The first Akseli Gallen-Kallela Award was granted by the Kalevala Society to graphical artist Antti Tanttu on 28 February 2006.
Antti Tanttu (b. 1963), professor of graphical art, is a versatile artist, skilled in painting, video, film, woodcuts and graphics. A woodcut is one of the most fascinating forms of graphical art, with an almost two thousand year long history. Finnish art graphics were born with the woodcuts of Akseli Gallen-Kallela in the 1890s. Just like Akseli Gallen-Kallela, Antti Tanttu is a master of woodcuts and wood graphics, with master craftsmanship that becomes evident in his way of working on and doing prints of plates.
Tanttu’s wood graphics as well as those of his works that combine drawings and wood graphics contain the logic of sub-conscious memories. This same world of impressions, striving to escape everyday reality, can be found in mythology, in verse folklore and in cave paintings. Tanttu’s graphics have been aptly compared to cryptography or traceries that elegantly and without going into excessive detail reflect things that one has experienced, sensed or felt before. His large works reflect the mysterious boundary between private and shared experiences as well as the past and the future. The mysterious subjects of his art as well as his drawing style create ambiguous experiences in the watcher.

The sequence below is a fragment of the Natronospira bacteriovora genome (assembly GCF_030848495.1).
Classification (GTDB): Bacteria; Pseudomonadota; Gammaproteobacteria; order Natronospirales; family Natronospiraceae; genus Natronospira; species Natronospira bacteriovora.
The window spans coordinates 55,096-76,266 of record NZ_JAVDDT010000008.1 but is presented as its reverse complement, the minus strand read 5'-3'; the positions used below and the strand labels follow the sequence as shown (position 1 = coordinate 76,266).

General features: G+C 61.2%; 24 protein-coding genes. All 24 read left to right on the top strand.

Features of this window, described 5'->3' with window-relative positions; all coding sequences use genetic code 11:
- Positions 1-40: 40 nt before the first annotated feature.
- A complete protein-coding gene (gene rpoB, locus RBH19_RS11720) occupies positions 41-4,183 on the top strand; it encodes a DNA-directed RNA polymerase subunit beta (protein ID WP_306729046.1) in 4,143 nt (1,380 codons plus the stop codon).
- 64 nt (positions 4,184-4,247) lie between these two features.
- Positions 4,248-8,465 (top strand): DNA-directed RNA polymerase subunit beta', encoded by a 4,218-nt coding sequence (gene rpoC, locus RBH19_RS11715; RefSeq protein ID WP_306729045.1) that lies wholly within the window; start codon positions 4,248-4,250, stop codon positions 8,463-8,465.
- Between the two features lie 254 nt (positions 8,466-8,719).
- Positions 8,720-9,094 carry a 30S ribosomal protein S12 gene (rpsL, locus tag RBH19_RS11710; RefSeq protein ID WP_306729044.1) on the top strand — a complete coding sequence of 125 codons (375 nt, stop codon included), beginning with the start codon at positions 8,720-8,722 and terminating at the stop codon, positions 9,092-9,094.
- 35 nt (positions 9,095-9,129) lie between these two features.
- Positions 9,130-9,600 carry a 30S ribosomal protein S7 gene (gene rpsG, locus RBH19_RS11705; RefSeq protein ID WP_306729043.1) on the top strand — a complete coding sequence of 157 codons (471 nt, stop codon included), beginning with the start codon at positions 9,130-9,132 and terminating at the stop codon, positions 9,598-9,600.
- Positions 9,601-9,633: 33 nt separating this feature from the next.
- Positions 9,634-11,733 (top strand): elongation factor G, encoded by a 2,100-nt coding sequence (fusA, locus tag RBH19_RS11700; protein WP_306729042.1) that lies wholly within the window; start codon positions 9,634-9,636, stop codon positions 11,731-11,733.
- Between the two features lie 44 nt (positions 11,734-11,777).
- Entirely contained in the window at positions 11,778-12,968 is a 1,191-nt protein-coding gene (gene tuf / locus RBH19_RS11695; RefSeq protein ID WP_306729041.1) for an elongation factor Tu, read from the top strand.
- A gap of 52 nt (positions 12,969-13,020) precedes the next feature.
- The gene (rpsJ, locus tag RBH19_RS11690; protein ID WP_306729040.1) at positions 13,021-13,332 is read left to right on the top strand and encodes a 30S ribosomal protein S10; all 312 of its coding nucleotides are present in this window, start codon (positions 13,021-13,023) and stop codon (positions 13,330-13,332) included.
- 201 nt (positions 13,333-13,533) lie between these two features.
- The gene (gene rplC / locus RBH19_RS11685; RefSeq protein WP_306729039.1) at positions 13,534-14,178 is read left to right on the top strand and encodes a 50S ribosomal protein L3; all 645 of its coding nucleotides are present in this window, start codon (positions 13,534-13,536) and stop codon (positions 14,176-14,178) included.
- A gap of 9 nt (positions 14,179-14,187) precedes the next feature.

Tanttu’s works contain elements of pre-historical themes and symbolism connected with the collective unconscious, such as boats, animal motifs and masks. They also contain human-animal hybrids, with their gender and identity effaced; modern allegories of ever-elusive, familiar symbols. The names of his works often refer to private experiences or feelings, to fear, expectation, depression or loneliness, emotions that emphasise the insecurity of people. This feeling, infused into the works from the artist’s own experiences, is also the hallmark of modern man. The archaic and sensitive lines, colours and network-like forms of Tanttu’s works reflect this shared experience in the same way that it may be felt in dreams or memories.
With this, the first Akseli Gallen-Kallela Award given by the Kalevala Society, the Society wishes to draw attention to graphic art, particularly woodcuts and wood graphics. Gallen-Kallela created the foundation for Finnish national woodcut art, which has been popular in Finland throughout the 20th century and which is still of interest particularly for young graphical artists. The works of Antti Tanttu combine those qualities that are essential for a graphical artist: craftsmanship, high quality technique, a unique visual language, patience and perseverance. It was typical for Akseli Gallen-Kallela’s graphics to merge styles and influences adopted from different sources. Antti Tanttu continues in his footsteps as a strong and powerful artist who has expanded the borders of graphic art and renewed the imagery of the woodcut.